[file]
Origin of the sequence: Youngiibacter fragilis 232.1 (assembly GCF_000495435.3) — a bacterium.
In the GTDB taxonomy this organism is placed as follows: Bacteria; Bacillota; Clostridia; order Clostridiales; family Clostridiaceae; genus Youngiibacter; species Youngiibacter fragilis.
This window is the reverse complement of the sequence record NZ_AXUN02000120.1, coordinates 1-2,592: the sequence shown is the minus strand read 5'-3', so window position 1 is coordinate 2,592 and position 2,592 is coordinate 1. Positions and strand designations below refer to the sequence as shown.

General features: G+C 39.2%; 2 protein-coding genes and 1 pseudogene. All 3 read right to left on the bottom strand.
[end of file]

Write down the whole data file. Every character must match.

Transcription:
Origin of the sequence: Youngiibacter fragilis 232.1 (assembly GCF_000495435.3) — a bacterium.
In the GTDB taxonomy this organism is placed as follows: Bacteria; Bacillota; Clostridia; order Clostridiales; family Clostridiaceae; genus Youngiibacter; species Youngiibacter fragilis.
This window is the reverse complement of the sequence record NZ_AXUN02000120.1, coordinates 1-2,592: the sequence shown is the minus strand read 5'-3', so window position 1 is coordinate 2,592 and position 2,592 is coordinate 1. Positions and strand designations below refer to the sequence as shown.

General features: G+C 39.2%; 2 protein-coding genes and 1 pseudogene. All 3 read right to left on the bottom strand.